Virgin Galactic’s milestone test flight for its supersonic space plane officially reached the edge of space before turning around and touching back down to Earth. The rocket-powered plane, VSS Unity, reached a maximum altitude of 51.4 miles, higher than the 50-mile mark recognized by the US government as being the edge of space. Richard Branson, Virgin Galactic’s founder, commented, “Today for the first time in history, a crewed spaceship built to carry private passengers reached space.”
The test flight launched from the Mojave Air & Space Port in California carrying two veteran pilots: Rick “CJ” Sturckow and Mark “Forger” Stucky. Former Marine Sturckow previously worked as an astronaut for NASA and has four Space Shuttle missions under his belt. Stucky is also a former Marine and previously worked as a test pilot for NASA and the US Air Force.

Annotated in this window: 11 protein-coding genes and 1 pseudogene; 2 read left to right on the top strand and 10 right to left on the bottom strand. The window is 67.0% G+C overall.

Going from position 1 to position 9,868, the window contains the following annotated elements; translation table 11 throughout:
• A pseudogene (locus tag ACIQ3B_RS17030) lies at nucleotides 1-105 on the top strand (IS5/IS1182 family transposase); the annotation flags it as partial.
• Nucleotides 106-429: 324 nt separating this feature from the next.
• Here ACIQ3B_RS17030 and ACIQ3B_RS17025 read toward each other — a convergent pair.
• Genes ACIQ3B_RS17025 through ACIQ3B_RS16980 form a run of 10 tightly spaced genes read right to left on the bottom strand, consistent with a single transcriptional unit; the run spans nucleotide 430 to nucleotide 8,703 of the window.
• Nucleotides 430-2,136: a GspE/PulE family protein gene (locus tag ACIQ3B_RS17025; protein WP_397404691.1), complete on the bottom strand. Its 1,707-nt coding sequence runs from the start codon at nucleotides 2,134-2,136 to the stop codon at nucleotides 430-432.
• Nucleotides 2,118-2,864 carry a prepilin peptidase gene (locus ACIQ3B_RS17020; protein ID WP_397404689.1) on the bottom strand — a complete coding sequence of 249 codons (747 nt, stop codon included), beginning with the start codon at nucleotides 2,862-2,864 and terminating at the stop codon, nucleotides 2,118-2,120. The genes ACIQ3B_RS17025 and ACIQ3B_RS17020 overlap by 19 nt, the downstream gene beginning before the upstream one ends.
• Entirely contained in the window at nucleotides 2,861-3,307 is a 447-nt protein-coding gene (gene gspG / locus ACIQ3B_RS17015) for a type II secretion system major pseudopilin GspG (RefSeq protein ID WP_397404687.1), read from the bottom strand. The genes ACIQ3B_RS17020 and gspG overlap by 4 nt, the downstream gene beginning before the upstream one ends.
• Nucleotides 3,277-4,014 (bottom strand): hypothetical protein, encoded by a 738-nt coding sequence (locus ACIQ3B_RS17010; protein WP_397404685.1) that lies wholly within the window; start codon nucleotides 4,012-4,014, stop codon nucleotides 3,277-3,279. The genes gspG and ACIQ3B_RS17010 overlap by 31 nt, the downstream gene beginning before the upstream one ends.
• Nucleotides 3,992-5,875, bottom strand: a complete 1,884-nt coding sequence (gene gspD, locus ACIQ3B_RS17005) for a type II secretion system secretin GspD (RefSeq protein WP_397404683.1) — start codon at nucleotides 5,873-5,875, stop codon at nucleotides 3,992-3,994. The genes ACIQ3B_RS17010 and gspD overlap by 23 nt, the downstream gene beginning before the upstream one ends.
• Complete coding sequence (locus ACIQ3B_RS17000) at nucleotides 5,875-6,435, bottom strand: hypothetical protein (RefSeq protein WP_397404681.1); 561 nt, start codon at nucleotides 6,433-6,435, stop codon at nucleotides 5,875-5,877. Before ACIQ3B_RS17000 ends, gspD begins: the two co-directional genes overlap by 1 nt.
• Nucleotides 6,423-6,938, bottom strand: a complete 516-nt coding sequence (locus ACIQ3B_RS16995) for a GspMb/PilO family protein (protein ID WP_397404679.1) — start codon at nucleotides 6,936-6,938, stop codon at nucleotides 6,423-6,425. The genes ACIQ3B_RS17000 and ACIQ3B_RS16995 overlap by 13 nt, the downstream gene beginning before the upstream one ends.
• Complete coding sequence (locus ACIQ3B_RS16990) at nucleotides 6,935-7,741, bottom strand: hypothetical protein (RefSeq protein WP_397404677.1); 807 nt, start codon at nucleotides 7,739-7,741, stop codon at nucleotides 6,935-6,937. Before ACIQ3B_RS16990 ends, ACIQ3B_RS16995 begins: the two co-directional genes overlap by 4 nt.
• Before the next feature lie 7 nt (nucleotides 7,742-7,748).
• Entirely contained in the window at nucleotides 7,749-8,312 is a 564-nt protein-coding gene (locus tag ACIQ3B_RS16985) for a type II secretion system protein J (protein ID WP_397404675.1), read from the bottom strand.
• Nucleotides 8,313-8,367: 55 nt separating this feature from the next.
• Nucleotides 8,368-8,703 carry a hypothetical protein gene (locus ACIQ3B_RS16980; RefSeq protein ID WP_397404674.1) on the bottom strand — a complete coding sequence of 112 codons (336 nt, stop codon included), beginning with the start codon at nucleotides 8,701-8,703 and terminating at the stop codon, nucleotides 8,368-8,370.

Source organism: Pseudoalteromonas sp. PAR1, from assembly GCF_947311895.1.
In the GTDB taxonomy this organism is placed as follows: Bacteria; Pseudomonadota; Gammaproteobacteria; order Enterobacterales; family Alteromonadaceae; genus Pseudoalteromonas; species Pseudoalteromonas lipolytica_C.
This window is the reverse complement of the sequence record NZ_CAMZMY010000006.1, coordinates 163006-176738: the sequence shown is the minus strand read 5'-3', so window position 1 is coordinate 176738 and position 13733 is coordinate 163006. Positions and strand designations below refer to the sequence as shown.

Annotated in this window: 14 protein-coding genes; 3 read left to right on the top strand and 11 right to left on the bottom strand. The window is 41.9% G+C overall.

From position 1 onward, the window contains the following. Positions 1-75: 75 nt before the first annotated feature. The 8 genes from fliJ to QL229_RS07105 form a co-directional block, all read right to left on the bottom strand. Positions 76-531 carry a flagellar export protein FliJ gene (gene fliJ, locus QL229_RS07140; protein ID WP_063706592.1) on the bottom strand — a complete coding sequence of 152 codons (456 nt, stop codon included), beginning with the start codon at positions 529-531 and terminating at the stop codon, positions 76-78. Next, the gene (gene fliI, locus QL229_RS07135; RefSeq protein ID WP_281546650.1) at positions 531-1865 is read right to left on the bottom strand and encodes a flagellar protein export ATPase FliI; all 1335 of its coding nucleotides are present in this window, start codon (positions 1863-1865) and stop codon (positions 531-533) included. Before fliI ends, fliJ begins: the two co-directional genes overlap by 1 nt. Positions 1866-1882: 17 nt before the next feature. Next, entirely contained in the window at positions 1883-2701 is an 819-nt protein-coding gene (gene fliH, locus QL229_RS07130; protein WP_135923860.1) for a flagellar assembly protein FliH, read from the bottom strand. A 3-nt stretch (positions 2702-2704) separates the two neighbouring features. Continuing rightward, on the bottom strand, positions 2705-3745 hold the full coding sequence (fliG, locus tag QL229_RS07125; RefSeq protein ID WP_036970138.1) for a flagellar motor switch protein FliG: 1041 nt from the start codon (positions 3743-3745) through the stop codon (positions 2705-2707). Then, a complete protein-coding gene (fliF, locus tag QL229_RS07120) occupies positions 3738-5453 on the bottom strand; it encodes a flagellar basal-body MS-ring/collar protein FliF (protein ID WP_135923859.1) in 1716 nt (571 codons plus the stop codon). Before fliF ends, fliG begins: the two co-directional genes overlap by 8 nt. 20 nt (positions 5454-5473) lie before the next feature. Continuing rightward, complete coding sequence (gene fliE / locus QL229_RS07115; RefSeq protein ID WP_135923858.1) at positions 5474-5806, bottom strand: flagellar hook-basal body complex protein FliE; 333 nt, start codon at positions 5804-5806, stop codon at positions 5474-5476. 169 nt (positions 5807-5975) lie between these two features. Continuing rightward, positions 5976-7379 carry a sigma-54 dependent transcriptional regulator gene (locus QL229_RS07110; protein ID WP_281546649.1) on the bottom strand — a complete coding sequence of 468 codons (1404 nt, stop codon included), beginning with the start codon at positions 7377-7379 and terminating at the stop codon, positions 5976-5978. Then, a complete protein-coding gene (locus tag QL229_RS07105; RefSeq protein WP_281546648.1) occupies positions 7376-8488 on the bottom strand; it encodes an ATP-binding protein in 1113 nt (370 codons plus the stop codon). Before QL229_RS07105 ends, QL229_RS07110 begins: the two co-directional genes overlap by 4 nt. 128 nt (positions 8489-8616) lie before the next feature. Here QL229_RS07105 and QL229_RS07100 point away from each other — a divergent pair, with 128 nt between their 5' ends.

The test flight also carried a flight test dummy and four research payloads from NASA’s Flight Opportunities Program. The items were used to help simulate the weight distribution of having passengers on board.
The successful test flight brings the company one step closer to sending tourists to space, a goal Virgin Galactic has worked toward since it was founded in 2004. The company could be just months away from taking up its first load of tourists. Virgin Galactic says about 600 people have already reserved tickets, which are priced between $200,000 and $250,000.
Virgin Galactic has not said exactly when it plans to begin commercial flights. Branson plans to be the first passenger aboard when the commercial flights begin.
The test flight was also the first revenue-earning mission for Virgin Galactic. Branson said during his remarks, “… having our first money coming back is a good feeling…We’ve got to make this a profitable venture, and I think we can make it a profitable venture.”